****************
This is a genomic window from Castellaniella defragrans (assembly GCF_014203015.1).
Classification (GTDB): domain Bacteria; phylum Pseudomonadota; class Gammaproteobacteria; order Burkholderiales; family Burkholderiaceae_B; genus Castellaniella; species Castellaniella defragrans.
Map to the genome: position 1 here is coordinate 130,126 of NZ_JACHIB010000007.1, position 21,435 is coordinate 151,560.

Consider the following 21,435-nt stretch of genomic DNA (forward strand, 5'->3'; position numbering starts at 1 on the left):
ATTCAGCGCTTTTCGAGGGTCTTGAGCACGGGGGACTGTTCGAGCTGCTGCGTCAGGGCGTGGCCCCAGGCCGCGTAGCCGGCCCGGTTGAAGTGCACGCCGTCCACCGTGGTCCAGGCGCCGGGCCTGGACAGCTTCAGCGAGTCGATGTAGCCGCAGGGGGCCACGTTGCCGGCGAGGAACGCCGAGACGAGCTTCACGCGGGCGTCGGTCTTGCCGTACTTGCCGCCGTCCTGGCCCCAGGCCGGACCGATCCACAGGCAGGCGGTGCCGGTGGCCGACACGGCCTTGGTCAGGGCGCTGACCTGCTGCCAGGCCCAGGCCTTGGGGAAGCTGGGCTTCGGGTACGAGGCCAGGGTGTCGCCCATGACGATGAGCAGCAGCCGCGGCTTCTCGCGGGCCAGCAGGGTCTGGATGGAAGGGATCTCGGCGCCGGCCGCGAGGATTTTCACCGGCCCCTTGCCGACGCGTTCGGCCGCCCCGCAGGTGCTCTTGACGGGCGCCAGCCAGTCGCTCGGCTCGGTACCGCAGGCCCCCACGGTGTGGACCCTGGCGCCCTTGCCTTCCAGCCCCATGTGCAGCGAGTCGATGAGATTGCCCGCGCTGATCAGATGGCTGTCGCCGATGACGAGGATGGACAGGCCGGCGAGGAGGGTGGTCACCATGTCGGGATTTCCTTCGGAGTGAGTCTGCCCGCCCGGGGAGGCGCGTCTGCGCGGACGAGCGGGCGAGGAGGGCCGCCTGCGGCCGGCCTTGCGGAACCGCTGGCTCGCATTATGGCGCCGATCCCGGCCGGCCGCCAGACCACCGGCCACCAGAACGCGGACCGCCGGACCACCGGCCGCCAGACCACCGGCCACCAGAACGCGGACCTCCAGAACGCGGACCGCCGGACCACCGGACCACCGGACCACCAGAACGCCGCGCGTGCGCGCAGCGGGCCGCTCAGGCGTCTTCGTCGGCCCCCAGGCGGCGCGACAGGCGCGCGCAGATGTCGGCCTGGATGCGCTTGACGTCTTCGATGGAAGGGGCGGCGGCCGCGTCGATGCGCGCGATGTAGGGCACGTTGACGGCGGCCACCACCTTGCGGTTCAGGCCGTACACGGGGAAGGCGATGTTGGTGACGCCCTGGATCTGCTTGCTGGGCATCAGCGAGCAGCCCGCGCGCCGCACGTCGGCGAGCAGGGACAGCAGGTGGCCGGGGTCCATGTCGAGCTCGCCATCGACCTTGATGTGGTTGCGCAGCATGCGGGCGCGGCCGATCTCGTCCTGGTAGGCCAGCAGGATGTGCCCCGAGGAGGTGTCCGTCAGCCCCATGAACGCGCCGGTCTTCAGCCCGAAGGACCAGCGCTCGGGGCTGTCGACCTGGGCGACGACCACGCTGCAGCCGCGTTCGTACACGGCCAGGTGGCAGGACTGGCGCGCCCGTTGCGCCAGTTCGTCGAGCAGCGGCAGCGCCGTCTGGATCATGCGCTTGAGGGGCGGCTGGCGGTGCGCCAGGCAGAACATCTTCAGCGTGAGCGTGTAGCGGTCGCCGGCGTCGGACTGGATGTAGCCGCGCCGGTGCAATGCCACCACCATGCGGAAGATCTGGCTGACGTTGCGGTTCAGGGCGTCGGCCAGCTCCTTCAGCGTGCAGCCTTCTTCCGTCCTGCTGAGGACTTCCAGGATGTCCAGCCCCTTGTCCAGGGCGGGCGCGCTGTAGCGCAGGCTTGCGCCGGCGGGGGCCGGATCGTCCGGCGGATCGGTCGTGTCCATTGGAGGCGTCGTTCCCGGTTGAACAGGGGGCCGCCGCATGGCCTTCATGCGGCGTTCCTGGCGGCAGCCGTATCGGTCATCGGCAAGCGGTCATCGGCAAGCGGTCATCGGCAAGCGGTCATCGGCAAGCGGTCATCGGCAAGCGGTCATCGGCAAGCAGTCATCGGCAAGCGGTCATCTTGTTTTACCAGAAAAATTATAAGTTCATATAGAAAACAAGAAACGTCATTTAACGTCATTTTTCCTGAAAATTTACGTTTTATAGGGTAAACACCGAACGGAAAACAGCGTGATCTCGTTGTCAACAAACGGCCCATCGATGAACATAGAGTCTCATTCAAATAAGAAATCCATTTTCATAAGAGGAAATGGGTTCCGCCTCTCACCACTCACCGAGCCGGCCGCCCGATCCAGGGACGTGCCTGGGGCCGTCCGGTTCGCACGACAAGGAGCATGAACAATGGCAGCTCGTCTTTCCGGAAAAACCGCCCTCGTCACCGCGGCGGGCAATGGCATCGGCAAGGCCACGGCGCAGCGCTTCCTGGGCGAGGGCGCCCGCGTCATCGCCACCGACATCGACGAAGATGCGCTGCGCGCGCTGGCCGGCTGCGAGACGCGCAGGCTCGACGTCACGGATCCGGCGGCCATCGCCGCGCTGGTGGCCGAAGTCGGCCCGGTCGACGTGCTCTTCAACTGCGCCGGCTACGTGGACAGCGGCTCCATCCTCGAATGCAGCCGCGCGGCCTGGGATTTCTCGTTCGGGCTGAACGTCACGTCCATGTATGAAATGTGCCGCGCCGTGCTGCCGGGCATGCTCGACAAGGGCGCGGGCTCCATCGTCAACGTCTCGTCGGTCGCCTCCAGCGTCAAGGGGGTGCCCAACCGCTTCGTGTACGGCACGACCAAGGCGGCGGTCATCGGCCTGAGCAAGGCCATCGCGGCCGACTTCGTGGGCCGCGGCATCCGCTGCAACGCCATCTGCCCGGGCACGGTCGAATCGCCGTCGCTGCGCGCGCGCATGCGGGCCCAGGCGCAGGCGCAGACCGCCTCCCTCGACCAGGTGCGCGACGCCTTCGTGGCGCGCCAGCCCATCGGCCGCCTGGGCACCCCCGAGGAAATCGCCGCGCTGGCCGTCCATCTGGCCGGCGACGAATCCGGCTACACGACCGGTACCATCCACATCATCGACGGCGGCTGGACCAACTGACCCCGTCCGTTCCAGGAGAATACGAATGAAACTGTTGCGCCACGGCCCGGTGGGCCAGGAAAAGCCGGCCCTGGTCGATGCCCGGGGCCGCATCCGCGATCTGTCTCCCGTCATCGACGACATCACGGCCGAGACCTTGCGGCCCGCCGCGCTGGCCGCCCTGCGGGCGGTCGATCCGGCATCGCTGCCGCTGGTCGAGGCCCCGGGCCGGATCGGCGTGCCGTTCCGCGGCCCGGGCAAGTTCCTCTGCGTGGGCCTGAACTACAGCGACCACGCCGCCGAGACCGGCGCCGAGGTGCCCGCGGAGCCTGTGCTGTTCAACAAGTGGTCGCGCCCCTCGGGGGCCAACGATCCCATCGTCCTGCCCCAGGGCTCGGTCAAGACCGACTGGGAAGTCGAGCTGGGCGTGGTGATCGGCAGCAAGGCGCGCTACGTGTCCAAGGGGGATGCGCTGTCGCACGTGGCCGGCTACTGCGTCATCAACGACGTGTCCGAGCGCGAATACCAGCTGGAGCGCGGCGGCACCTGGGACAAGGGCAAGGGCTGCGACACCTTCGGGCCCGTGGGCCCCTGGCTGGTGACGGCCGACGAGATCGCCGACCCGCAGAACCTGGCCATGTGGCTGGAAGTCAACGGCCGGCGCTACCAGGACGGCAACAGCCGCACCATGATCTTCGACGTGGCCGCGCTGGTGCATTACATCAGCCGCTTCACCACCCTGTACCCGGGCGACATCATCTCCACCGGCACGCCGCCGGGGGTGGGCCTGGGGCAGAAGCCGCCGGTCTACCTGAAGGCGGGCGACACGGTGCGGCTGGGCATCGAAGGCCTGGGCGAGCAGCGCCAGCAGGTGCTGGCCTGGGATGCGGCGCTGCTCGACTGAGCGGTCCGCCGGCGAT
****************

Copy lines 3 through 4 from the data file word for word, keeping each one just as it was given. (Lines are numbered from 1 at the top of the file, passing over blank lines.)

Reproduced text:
Map to the genome: position 1 here is coordinate 130,126 of NZ_JACHIB010000007.1, position 21,435 is coordinate 151,560.

Consider the following 21,435-nt stretch of genomic DNA (forward strand, 5'->3'; position numbering starts at 1 on the left):